THURSDAY, July 19 (HealthDay News) -- You may think of your birthday as only being important to your age and the possible presence of candles, cards and cake, but a new study suggests a link between your month of birth and longevity.
Researchers found that those who were born between September and November from the years 1880 to 1895 were more likely to reach the 100-year mark than their siblings who were born in March. The study does not prove a cause-and-effect link, just an association.
The meaning of the findings is unclear, and a researcher who studies lifespan called them mostly irrelevant to modern times.
But, Leonid Gavrilov, from the Center on Aging at the University of Chicago, who wrote the study with his wife, Natalia Gavrilova, said the findings point to the importance of the environment in which a child is conceived and later grows.
"We believe that avoiding any potential sources of damage to developing fetus and child may have significant effects on health in later life and longevity," Gavrilov said. "Childhood living conditions may have long-lasting consequences for health in later life and longevity."
The researchers looked at 1,574 centenarians -- people who reached the age of 100 -- in the United States. They found that those people born between September and November had about a 40 percent higher chance of living to 100 than those born in March.
Of course, the chances that people born in 1889-1895 would even reach the century mark was very low to begin with. Of those born in 1900 who were still alive at 50, just a third of 1 percent of men made it to 100, and just shy of 2 percent of women accomplished the feat, Gavrilov said.
Why might month of birth -- or month of conception -- affect how long someone lives? One possibility is that seasonal diseases played a role, Gavrilov said.
S. Jay Olshansky, a professor of public health at the University of Illinois at Chicago who's familiar with the findings, said the study is not newsworthy. "The results are probably valid, but largely irrelevant in our modern world since they apply to birth months from more than a century ago."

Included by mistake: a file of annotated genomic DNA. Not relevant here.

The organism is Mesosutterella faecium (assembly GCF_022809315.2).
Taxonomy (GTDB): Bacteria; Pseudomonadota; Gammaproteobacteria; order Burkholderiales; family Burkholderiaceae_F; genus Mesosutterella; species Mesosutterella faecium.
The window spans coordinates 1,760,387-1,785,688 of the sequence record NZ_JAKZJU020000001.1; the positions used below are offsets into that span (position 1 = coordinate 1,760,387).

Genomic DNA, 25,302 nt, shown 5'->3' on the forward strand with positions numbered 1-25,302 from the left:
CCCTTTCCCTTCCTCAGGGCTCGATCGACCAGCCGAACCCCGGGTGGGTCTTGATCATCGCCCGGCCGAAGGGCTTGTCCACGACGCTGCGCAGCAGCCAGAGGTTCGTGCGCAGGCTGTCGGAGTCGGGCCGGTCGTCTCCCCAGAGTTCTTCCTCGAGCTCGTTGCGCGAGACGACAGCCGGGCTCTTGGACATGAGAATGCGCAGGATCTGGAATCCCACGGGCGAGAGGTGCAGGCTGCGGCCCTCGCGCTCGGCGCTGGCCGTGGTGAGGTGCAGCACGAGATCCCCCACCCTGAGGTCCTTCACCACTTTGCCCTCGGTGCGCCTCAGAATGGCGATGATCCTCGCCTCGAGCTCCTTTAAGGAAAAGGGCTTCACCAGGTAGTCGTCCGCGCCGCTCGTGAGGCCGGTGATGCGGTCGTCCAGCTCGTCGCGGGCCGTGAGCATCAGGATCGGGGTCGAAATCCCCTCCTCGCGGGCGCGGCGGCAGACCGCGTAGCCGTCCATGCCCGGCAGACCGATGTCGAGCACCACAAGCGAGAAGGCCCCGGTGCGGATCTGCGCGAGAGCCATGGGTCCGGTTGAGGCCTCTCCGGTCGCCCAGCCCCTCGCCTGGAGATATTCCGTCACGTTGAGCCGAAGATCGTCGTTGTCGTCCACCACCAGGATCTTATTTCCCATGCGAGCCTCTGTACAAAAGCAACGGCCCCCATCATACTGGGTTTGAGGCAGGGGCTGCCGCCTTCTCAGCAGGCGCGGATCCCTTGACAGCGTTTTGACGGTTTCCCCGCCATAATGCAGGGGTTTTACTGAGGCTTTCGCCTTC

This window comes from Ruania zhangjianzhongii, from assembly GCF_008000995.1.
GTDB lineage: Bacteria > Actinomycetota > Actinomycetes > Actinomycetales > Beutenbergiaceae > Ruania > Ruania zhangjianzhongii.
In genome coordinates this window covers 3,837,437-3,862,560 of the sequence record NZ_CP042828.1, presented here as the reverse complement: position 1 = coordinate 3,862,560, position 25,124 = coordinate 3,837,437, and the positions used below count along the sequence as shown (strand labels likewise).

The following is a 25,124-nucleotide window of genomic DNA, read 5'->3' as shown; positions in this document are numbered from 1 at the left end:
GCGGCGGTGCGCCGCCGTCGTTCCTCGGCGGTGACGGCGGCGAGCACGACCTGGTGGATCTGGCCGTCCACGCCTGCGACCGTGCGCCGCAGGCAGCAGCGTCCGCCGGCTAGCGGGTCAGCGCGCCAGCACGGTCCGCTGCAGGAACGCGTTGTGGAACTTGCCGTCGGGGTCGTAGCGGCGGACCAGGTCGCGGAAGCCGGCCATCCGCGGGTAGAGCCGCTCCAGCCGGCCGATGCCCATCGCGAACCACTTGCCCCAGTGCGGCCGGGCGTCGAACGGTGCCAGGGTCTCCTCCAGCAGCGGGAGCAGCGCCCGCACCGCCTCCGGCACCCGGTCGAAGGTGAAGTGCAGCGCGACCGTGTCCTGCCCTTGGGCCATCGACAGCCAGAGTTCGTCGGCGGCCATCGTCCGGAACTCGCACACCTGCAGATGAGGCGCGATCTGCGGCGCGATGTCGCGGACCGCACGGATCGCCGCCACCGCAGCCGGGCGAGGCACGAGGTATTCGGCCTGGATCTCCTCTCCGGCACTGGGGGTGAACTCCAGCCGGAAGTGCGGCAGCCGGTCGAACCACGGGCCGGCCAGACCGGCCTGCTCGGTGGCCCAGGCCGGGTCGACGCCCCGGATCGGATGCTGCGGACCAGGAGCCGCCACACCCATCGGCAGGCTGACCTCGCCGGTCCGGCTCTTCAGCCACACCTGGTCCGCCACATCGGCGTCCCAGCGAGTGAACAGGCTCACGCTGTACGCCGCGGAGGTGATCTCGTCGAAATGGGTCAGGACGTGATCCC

Regardless of the month someone was born or conceived, the odds are slim that you'll live to be 100. "This prospect has been rising through the 20th century, but not dramatically," Olshansky said.
At best, he said, "this research might offer a partial and extremely small explanation for a small fraction of why some people conceived and born more than a century ago lived for 100 years."
What does all this mean for your chances of living to 100 if you were born around the fall or -- perhaps less luckily -- in March? Good question -- and one that won't be answered until people around your age start hitting the century mark.
The study appeared in the Journal of Aging Research.
For more about healthy aging, try the U.S. National Library of Medicine.
SOURCES: Leonid Gavrilov, Ph.D., research associate, Center on Aging, University of Chicago; S. Jay Olshansky, Ph.D., professor, public health, University of Illinois at Chicago; 2011 Journal of Aging Research
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